Goodwill Computing Lab is designing novel methods to improve the operational efficiency and cost effectiveness of large-scale parallel computing systems and quantum computing systems.

The basic principle behind our research is very simple: hypothesize, measure, and validate. The three specific steps are: (1) pose simple, fundamental questions about a system’s function, and formulate hypothesis about how the system may be functioning, (2) conduct systematic experiments to learn new insights about the system’s function or behavior, and (3) design new techniques that leverage these new insights to solve am important problem and validate the solution on real-systems.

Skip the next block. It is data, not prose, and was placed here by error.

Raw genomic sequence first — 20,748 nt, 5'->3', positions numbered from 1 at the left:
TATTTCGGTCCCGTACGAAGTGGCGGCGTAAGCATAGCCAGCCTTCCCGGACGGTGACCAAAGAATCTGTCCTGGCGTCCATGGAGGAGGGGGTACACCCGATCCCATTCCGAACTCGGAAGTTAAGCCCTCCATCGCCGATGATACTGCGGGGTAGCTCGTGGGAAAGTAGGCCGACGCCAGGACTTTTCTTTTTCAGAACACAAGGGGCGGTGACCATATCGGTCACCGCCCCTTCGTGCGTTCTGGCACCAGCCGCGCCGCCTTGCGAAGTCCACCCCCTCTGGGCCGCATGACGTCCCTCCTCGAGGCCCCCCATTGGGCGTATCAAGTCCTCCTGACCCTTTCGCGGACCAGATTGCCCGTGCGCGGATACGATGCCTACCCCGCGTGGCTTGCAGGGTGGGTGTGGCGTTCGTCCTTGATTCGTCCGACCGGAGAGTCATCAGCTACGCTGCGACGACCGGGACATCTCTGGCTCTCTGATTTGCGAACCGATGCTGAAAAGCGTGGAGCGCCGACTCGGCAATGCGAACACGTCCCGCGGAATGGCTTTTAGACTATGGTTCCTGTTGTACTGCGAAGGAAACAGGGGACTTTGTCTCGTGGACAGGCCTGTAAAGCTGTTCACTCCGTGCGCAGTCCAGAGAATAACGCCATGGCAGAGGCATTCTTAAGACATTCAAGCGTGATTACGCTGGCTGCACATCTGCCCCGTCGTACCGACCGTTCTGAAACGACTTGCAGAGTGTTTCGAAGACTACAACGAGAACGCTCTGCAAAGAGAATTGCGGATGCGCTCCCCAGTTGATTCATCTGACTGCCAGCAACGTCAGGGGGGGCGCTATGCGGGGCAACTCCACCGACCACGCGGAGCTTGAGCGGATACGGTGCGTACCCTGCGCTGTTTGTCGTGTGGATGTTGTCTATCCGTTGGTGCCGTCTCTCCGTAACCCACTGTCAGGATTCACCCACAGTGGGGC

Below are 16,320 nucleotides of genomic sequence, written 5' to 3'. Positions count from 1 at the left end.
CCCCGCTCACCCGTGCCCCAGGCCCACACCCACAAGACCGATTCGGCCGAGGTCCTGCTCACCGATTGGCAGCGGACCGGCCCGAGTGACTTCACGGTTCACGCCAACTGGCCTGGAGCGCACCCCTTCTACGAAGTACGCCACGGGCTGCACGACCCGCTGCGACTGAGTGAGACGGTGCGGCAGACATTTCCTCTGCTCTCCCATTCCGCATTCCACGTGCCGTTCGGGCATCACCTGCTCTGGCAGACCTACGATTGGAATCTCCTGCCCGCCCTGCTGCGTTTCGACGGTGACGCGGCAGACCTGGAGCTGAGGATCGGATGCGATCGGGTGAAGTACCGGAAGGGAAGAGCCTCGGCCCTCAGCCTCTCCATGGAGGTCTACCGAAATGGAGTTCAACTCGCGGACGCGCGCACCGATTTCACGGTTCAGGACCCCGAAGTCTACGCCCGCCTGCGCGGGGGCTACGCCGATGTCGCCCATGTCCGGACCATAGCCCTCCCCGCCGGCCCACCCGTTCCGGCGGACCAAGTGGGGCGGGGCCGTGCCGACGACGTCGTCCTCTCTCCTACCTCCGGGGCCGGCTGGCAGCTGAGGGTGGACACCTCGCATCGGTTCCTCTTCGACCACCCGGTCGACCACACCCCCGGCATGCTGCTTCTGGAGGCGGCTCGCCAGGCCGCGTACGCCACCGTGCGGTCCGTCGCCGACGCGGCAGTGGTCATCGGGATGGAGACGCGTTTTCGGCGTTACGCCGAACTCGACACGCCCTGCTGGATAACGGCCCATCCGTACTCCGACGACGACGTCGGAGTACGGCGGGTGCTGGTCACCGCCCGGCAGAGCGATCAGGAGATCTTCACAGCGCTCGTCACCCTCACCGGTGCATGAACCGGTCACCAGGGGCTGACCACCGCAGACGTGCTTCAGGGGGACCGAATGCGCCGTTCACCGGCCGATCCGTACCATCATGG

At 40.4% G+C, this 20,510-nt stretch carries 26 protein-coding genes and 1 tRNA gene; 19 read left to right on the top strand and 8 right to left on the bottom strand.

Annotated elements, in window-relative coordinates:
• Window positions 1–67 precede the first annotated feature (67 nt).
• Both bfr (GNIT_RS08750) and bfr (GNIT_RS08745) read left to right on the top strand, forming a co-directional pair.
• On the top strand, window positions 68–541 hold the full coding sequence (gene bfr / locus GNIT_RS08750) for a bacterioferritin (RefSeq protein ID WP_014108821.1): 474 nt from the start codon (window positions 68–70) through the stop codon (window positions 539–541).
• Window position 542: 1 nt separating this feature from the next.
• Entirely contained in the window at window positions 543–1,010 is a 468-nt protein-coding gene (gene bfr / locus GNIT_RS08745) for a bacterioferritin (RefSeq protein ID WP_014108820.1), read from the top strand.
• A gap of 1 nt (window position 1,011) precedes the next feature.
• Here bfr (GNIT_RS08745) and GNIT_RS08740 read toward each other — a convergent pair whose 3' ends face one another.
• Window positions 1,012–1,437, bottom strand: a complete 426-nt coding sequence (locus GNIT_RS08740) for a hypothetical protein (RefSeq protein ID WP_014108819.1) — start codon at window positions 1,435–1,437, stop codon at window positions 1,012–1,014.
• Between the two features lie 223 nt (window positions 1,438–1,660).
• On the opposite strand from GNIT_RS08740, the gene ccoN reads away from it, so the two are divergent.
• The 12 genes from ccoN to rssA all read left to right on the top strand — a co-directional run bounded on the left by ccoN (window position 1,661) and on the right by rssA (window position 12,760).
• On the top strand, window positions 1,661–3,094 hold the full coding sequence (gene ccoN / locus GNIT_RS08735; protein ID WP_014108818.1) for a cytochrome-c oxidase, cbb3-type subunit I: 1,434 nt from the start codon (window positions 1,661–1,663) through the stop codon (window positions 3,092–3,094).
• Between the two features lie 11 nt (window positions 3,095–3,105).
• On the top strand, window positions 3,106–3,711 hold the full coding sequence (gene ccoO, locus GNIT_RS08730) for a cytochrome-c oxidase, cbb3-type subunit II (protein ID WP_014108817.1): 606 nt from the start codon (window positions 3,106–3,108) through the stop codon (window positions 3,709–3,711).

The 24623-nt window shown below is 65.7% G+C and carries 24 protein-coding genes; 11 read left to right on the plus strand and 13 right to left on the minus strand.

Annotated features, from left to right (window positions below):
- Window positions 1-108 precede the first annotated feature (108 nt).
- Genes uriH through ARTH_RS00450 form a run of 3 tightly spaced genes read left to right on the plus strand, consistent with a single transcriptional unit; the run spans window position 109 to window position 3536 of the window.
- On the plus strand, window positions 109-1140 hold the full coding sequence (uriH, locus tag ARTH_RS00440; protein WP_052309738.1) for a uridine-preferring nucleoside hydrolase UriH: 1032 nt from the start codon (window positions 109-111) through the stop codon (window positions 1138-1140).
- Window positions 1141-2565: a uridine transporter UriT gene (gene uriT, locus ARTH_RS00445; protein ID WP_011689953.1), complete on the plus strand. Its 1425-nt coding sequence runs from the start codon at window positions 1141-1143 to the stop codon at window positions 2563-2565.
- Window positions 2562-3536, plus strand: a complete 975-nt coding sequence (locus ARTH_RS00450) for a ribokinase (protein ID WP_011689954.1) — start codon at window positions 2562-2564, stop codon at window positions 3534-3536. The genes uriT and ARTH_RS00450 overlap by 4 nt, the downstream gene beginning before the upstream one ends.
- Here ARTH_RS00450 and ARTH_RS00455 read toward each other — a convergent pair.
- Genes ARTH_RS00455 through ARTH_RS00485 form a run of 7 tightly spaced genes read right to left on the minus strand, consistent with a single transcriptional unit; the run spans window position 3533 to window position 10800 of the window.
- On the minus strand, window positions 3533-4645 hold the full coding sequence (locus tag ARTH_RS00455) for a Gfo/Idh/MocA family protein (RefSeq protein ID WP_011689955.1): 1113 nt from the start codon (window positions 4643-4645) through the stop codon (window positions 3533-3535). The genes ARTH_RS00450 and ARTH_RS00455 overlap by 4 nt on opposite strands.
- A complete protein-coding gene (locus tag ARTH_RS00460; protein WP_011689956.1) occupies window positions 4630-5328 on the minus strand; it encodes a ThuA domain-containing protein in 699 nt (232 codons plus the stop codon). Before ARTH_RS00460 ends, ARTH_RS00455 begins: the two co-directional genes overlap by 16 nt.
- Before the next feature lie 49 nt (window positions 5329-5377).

We develop new analytical models, tools, and devise novel techniques that improve the reliability, power-efficiency, and resource-utilization of large-scale data-centric systems. Our techniques and tools benefit many large-scale data-intensive applications that produce, analyze, and manage terabytes of data per day on large supercomputers. We also enthusiastically apply resilience, high performance computing, and data analytics expertise to emerging inter-disciplinary research domains.

Goodwill Computing Lab also focuses on preparing next generation of students and educators to take advantage of parallel computing systems to solve problems of societal importance. We design and create new educational activities to train next generation of HPC researchers.